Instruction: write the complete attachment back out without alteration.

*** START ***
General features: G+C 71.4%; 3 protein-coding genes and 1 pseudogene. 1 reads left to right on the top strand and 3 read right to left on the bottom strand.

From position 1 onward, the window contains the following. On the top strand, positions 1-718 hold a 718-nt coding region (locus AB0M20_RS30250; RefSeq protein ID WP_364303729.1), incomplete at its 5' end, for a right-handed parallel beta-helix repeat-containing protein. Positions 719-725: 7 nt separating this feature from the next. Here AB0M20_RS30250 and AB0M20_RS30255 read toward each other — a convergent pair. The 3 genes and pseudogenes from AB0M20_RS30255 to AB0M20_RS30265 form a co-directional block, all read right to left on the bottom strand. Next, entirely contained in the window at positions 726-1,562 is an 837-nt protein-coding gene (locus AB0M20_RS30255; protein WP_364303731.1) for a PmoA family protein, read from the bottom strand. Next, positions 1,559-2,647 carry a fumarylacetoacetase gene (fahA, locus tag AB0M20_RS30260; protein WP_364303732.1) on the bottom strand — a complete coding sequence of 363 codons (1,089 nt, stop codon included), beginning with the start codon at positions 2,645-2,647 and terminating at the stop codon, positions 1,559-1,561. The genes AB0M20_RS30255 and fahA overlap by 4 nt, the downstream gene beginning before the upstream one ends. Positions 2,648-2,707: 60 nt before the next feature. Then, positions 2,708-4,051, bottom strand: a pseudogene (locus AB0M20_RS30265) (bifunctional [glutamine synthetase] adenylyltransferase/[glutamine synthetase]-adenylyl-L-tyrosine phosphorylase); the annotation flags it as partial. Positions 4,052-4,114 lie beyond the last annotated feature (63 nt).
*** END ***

General features: G+C 71.4%; 3 protein-coding genes and 1 pseudogene. 1 reads left to right on the top strand and 3 read right to left on the bottom strand.

From position 1 onward, the window contains the following. On the top strand, positions 1-718 hold a 718-nt coding region (locus AB0M20_RS30250; RefSeq protein ID WP_364303729.1), incomplete at its 5' end, for a right-handed parallel beta-helix repeat-containing protein. Positions 719-725: 7 nt separating this feature from the next. Here AB0M20_RS30250 and AB0M20_RS30255 read toward each other — a convergent pair. The 3 genes and pseudogenes from AB0M20_RS30255 to AB0M20_RS30265 form a co-directional block, all read right to left on the bottom strand. Next, entirely contained in the window at positions 726-1,562 is an 837-nt protein-coding gene (locus AB0M20_RS30255; protein WP_364303731.1) for a PmoA family protein, read from the bottom strand. Next, positions 1,559-2,647 carry a fumarylacetoacetase gene (fahA, locus tag AB0M20_RS30260; protein WP_364303732.1) on the bottom strand — a complete coding sequence of 363 codons (1,089 nt, stop codon included), beginning with the start codon at positions 2,645-2,647 and terminating at the stop codon, positions 1,559-1,561. The genes AB0M20_RS30255 and fahA overlap by 4 nt, the downstream gene beginning before the upstream one ends. Positions 2,648-2,707: 60 nt before the next feature. Then, positions 2,708-4,051, bottom strand: a pseudogene (locus AB0M20_RS30265) (bifunctional [glutamine synthetase] adenylyltransferase/[glutamine synthetase]-adenylyl-L-tyrosine phosphorylase); the annotation flags it as partial. Positions 4,052-4,114 lie beyond the last annotated feature (63 nt).